NRDC: High-end TVs add $1.2bn to electricity bills
September 22, 2016
According to an analysis by the Natural Resources Defense Council (NRDC), disputed by trade body the Consumer Technology Association (CTA), there are flaws in the US government’s method for testing the energy use of televisions and three major TV manufacturers representing half of the market appear to be exploiting them, which could cost owners of recently purchased models an extra $1.2 billion (€1.07bn) on their utility bills.
In its report – The Secret Costs of Manufacturers Exploiting Loopholes in the Government’s TV Energy Test: $1.2 Billion for Consumers, Millions of Tons of Pollution – NRDC and its consultant Ecos Research found that just a few clicks on a remote control could lead many 2015 and 2016 televisions from Samsung, LG, and Vizio to use up to twice the energy that consumers were told they would. The additional electricity consumed over the 10-year lifetimes of these TVs with screens 32 inches and larger would be enough to power every home in Los Angeles for a year and would create an additional five million metric tons of the carbon pollution fuelling climate change.
Noah Horowitz, senior scientist and director, Center for Energy Efficiency Standards, NRDC, said: “It appears that some major manufacturers have modified their TV designs to get strong energy-use marks during government testing but they may not perform as well in consumers’ homes. These ‘under the hood’ changes dramatically increase a TV’s energy use and environmental impact, usually without the user’s knowledge. While this may not be illegal, it smacks of bad-faith conduct that falls outside the intent of the government test method designed to accurately measure TV energy use.”
According to NRDC, the higher energy use culprits are: (1) deficiencies in the US Department of Energy (DOE) method for testing the energy use of all new television models and steps by Samsung and LG that appear to take advantage of the DOE loopholes by designing TVs to get a better score; and (2) software design by those two plus Vizio to disable key energy-saving features, with little to no on-screen warning, if the consumer changes the main picture setting. The increased energy use is not reflected in the DOE test.
The NRDC report found that:
- The DOE energy-use test contains much shorter scenes and more frequent cuts between them than typical real-world content from sports, dramas, and news programmes. The analysis showed higher energy use with the real-world clip than the one used in DOE testing. Almost all Samsung and LG TVs have a motion-detection dimming feature, which dims or briefly turns off the screen’s backlight when the content on display has rapid motion and frequent scene changes like in the test clip and some commercials and music videos. The DOE test results are used on the yellow EnergyGuide mandated to be displayed on every television so consumers can compare various models’ energy use, as well as by the ENERGY STAR label programme that indicates the more energy efficient products on the market.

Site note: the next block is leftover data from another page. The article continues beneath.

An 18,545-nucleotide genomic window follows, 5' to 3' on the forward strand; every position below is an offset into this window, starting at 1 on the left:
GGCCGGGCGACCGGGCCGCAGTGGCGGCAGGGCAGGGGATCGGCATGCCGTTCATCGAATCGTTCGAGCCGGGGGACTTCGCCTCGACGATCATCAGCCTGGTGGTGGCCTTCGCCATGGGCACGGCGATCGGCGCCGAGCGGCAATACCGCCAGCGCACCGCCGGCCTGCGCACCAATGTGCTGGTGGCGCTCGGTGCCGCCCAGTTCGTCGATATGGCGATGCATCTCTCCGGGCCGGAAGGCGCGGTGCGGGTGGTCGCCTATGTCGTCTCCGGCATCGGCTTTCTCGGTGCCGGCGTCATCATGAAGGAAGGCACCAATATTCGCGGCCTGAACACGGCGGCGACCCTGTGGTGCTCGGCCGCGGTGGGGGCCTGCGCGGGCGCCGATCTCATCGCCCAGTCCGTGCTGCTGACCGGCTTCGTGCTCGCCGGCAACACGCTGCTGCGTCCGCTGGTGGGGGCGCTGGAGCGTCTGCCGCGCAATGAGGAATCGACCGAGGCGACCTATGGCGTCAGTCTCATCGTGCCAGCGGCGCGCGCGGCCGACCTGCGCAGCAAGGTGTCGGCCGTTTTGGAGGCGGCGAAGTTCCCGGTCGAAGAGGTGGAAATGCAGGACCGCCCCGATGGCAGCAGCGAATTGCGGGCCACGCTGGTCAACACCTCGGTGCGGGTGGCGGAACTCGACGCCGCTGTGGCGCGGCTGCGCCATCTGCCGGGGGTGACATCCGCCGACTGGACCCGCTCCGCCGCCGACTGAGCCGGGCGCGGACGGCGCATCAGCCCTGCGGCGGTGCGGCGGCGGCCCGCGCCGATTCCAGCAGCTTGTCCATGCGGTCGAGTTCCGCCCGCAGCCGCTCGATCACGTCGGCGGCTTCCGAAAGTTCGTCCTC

- Samsung, LG, and Vizio also have designed their TVs to disable energy-saving features whenever users change the main picture setting, doing so with no or little adequate on-screen warning, which can boost energy use by 50 to 100 per cent, or more. Manufacturers are likely designing their televisions this way as a means to increase the brightness of the television screen in an attempt to enhance perceived owner satisfaction, but the extra energy use is not accounted for in the DOE test.
- The latest version of ultra-high-definition (UHD) TVs used approximately 30 to 50 per cent more energy when playing content produced with High Dynamic Range (HDR) than conventional UHD content. In addition, the TV’s energy-saving features were automatically disabled whenever HDR content was played. HDR-capable TVs deliver bolder colours, brighter images, and higher contrast that will make the format increasingly popular but the test method does not include HDR content so the extra energy use is not reflected.
NRDC shared its test results with Samsung, LG, and Vizio and none of them disputed the accuracy of the results or claimed they were limited to a subset of models. Both DOE and the US Environmental Protection Agency, which manages the ENERGY STAR label, are aware of the issues and are updating their policies.